Hotel occupancy, other lodging stats on the rise in May
HOTELS IN PROVIDENCE, Warwick, Newport and Middletown reported strong activity during May, the first month of the tourist season. Above, front desk agent Gavin O'Brien shows Katrina and Sean Northrup of Washingtonville, N.Y., a map of downtown Newport as they check in to the Hotel Viking.
PROVIDENCE – The four communities with the most hotels in the state – Providence, Warwick, Newport and Middletown – saw healthy increases in activity almost across the board in May as the tourist season kicked off.
“These are good numbers,” said Discover Newport CEO and President Evan Smith, echoing similar comments by his colleagues in Warwick and Providence. “We’re happy. It’s a good start to the year.”
According to Smith Travel Research’s lodging statistics provided to the Providence Warwick Convention & Visitors Bureau and Discover Newport, hotel occupancy increased 3.5 percent in Providence this past May compared with May 2013, rising to 75.7 percent from 73.1 percent, said Kristen Adamo, the visitors bureau’s vice president of marketing and communications.
Likewise, Warwick hotel occupancy increased 6.9 percent, from 69.4 percent in May 2013 to 74.3 percent in May 2014, said Karen Jedson, the city’s director of the Department of Tourism, Culture and Development.
In Newport, Smith cited a 10.9 percent increase in hotel occupancy, from 64.8 percent in May 2013 to 71.8 percent this past May.
While Newport County, which is focused chiefly on the hotel stock in Middletown, saw hotel occupancy decline 2.7 percent, from 58.2 percent last May to 56.6 percent this year, its average daily rate of hotel rooms increased, Smith said, from $127.04 to $138.97. So while fewer rooms were occupied, visitors were paying more for the rooms they stayed in, he said.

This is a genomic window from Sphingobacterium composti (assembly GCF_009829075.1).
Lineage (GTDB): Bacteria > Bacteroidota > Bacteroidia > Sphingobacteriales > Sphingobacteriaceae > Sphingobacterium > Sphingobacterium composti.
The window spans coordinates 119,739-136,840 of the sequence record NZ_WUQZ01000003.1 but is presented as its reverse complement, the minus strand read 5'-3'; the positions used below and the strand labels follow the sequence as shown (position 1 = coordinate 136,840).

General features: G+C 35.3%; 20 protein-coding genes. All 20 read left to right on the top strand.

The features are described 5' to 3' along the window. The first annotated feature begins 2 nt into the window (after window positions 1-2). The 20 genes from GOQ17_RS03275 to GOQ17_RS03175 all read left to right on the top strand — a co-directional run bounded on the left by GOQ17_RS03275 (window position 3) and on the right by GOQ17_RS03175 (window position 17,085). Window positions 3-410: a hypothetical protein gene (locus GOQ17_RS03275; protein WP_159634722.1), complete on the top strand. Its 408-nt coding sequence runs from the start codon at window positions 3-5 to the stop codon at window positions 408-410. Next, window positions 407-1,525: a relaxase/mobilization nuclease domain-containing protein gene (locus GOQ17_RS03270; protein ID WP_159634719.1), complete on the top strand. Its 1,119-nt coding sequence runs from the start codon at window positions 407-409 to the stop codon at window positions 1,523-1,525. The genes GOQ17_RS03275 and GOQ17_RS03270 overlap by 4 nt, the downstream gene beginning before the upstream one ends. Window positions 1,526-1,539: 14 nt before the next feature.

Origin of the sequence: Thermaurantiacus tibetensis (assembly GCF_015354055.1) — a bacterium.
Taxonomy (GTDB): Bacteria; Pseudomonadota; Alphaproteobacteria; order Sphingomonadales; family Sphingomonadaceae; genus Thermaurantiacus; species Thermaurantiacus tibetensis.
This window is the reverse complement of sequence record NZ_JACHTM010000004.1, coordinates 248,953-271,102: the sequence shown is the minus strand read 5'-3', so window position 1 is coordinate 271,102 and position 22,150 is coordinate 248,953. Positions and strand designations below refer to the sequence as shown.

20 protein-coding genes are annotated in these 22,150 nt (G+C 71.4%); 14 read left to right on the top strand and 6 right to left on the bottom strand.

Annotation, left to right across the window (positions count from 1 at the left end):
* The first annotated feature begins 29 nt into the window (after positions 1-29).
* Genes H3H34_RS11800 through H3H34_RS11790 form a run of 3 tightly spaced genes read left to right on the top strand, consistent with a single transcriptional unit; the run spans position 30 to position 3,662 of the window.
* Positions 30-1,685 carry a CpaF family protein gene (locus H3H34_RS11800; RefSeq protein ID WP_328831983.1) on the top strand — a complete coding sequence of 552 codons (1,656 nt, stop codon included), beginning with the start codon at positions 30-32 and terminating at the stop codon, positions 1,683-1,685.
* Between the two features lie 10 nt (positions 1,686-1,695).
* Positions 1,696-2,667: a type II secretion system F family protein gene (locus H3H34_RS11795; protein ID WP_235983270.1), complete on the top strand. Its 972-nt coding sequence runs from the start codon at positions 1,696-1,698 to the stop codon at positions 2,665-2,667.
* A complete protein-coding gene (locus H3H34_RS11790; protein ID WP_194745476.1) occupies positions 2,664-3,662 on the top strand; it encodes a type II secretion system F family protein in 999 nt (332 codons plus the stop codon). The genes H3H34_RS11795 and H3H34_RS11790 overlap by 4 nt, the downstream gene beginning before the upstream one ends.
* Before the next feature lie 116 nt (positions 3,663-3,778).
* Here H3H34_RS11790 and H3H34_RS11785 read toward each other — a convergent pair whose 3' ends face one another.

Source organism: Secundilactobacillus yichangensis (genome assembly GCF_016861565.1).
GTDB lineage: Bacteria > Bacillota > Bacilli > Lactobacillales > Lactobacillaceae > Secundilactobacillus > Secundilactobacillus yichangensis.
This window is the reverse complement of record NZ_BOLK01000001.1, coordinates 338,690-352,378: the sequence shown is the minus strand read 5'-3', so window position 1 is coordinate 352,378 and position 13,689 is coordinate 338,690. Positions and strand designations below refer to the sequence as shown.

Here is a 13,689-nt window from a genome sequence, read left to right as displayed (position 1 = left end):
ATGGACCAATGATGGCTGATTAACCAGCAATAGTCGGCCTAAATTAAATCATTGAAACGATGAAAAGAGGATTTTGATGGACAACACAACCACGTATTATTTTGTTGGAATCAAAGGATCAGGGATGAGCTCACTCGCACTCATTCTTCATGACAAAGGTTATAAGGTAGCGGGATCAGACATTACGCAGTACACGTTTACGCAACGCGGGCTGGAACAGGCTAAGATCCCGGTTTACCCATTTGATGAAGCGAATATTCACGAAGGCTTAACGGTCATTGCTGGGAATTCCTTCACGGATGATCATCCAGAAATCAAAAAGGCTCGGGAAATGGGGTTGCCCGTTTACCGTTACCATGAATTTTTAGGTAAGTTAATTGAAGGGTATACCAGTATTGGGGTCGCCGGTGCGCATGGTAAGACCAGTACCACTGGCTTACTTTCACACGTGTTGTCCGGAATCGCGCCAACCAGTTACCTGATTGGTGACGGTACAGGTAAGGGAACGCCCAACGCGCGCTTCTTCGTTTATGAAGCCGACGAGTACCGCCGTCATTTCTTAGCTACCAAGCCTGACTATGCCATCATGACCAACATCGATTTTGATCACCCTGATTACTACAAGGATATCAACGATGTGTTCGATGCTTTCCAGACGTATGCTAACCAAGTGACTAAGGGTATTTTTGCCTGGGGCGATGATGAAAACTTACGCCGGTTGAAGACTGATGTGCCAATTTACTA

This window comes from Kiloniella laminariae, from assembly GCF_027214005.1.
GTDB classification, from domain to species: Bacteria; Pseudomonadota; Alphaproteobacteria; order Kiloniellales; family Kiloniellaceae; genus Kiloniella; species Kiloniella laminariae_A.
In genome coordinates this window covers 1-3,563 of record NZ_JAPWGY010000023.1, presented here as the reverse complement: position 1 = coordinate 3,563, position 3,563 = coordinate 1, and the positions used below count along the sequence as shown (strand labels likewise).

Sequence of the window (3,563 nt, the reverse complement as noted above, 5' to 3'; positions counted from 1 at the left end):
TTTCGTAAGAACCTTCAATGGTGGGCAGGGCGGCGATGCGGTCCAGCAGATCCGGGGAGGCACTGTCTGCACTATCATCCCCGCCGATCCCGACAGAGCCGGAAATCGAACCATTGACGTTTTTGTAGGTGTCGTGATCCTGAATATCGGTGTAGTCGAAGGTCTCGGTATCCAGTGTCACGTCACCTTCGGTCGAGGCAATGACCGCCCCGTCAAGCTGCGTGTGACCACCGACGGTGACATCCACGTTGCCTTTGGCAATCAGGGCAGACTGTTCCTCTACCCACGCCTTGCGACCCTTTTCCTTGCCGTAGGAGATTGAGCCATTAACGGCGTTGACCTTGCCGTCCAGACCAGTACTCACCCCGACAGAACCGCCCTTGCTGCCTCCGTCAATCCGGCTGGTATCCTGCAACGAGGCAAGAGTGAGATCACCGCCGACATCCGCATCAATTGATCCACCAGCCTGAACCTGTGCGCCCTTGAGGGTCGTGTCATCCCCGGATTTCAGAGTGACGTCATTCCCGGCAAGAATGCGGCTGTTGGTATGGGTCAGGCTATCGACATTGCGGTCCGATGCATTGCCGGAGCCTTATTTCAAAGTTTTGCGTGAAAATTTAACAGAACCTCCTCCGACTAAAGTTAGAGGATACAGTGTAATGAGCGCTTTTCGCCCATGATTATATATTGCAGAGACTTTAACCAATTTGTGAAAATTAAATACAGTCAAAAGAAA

In addition to Middletown, other Newport County towns included in assessments by Smith Travel Research include Jamestown, Portsmouth, Little Compton and Tiverton.
Another measure of lodging, revenue per available room, increased across the board – 11.3 percent in Providence, 9.6 percent in Warwick, 10 percent in Newport and 5.1 percent in Newport County.
Since Newport and Newport County produce almost 75 percent of their hotel revenue between May and October, Smith said, “what this means to me is that the first month of the big six [months] performed very well. So, it’s a bellwether that the economy is strengthening, the Consumer Confidence Index is stronger and our marketing plans are working. And that’s a good thing.”
Smith, Adamo and Jedson attributed the increases to meetings or conference business underscoring the standard activity from graduations, as well as weddings and marketing techniques.
“We are doing some very heavy campaigning in the Boston and Connecticut markets,” said Jedson. “We’re looking for that low-lying fruit and we believe our exposure as a destination is helping our hotels.”
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